In the 2007 Will Smith blockbuster, I am Legend, an attempt to genetically engineer the measles virus into a cure for cancer touches off a zombie apocalypse.
An Aussie biotech is hoping it'll have more success with its attempt to turn a virus into a cancer fighter after its first patient was dosed in a Los Angeles hospital last month.
Imugene chief executive Leslie Chong told AAP that City of Hope cancer research hospital has additional patients with metastatic solid tumours waiting to take the modified vaccinia virus, which is most famous for being used in the modern smallpox vaccine.
"The FDA has mandated that you have to wait 28 days before you can dose another patient, because you really want to have that safety profile," Ms Chong said, referring to the US Food and Drug Administration.
"So we're just simply waiting for those 28 days. I'm always pleased when I don't hear anything, because that means that the patient had lots of safety, and we haven't heard anything - so we're really pleased."
Outside of the movies, using a virus to fight cancer or disease - what's known as an oncolytic virus - isn't actually new.
Several are in development, with Amgen's Imlygic, a genetically engineered herpes virus, the first to win approval. It has been used to treat inoperable melanoma in the United States and Europe since 2015 and from the following year in Australia.
Also, an oncolytic virus candidate known as Cavatak, based on a common cold virus and developed at the University of Newcastle, led to the acquisition of ASX-listed Viralytics in 2018 by US drug giant Merck for $502 million. That therapy candidate is still in clinical trials.
City of Hope surgical oncologist Yuman Fong developed the virus therapy that Imugene has licensed, known as CF33-hNIS or Vaxinia.
"For 30 years now, he's been creating viruses," Ms Chong said. "For this one, he made sure it wasn't too attenuated, meaning that you didn't add a lot of things to make it safe.
"He just took a pure killing virus that only likes to replicate in malignant cells, solid tumour cells, it simply does not replicate within healthy cells," and combined it with other several viruses.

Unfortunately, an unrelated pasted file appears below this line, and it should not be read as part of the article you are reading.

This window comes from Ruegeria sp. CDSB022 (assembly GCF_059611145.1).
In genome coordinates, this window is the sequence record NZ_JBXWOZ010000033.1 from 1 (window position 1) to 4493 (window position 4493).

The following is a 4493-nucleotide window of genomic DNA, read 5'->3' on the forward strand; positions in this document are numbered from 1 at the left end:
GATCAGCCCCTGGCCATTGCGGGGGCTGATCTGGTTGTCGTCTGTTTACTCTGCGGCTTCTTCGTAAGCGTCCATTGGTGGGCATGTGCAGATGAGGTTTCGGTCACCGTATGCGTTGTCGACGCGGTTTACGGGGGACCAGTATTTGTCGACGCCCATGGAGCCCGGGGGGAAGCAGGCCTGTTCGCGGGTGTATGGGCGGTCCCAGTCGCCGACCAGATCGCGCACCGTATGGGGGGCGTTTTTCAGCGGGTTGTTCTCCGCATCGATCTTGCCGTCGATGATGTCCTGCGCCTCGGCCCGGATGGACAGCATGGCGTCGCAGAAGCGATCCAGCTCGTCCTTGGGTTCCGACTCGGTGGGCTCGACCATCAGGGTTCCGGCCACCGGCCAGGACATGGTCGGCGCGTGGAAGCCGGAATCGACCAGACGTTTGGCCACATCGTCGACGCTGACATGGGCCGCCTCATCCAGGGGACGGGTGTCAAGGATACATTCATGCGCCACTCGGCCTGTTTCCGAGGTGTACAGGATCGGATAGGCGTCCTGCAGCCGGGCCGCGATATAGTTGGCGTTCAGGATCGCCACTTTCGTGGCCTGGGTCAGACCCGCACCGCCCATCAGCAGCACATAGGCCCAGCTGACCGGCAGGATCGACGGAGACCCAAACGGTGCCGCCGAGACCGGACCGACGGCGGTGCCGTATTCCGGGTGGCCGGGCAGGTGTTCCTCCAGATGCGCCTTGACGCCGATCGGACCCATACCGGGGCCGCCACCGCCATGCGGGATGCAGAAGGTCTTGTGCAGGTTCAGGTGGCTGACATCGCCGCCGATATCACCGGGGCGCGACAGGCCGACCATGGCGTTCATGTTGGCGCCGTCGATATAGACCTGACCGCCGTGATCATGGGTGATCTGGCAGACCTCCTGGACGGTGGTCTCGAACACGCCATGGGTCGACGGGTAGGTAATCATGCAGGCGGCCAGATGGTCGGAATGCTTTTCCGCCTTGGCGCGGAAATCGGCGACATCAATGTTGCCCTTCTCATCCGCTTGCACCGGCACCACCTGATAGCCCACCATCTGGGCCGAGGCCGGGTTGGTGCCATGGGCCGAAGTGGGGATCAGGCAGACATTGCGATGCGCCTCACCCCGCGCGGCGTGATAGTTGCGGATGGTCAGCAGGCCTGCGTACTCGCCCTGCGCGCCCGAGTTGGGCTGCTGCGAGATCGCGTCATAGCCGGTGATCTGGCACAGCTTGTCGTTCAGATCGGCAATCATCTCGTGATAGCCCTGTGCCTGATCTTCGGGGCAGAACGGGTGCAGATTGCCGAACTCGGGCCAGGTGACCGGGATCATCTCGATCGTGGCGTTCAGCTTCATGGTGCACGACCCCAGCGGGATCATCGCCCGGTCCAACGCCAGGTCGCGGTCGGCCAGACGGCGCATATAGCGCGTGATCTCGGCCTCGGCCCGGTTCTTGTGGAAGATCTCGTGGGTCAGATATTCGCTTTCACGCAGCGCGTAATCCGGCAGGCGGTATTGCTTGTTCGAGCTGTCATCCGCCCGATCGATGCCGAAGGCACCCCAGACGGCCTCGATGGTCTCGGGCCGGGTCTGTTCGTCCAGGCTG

Ms Chong said the virus is known as CF33 because it's the 33rd virus that Dr Fong created, and the most potent against cancer cells. It's been tested on thousands of animals to ensure the virus doesn't infiltrate into healthy cells, she said.
The goal is to recruit 100 patients with advanced solid tumours from about 10 trial sites in the United States and Australia, with the patients receiving Vaxinia via an intravenous or intratumoral injection alone or in conjunction with Merck's anti-cancer drug Keytruda.
The trial is a Phase 1 study, which are usually just aimed at establishing safety and the best dosing levels in preparation for larger clinical trials, which are still many years away. Still, Ms Chong was optimistic that Imugene might receive some effectiveness data when this study concludes in about 24 months.
"It will be in small numbers of course, but given that we saw so much efficacy in the animals, if any of what happened in the pre-clinical models happens in the clinic, I think we have every right to be quite excited about it," she said.
Ben Miles, a PhD physicist turned entrepreneur, says there are a number of possible problems to overcome, including a patient's own immune system clearing the virus before any cancer-fighting effects could be realised.
"The reality check here is that 90 per cent of new therapies fail to make it through clinical trials," he said during a deep dive on Vaxinia published on social media.
But, he added, "oncolytic viruses are a tool set that we are only just learning to control, and I can't see a future where they don't have some clinical value in tackling diseases, whether that's cancer, or something else."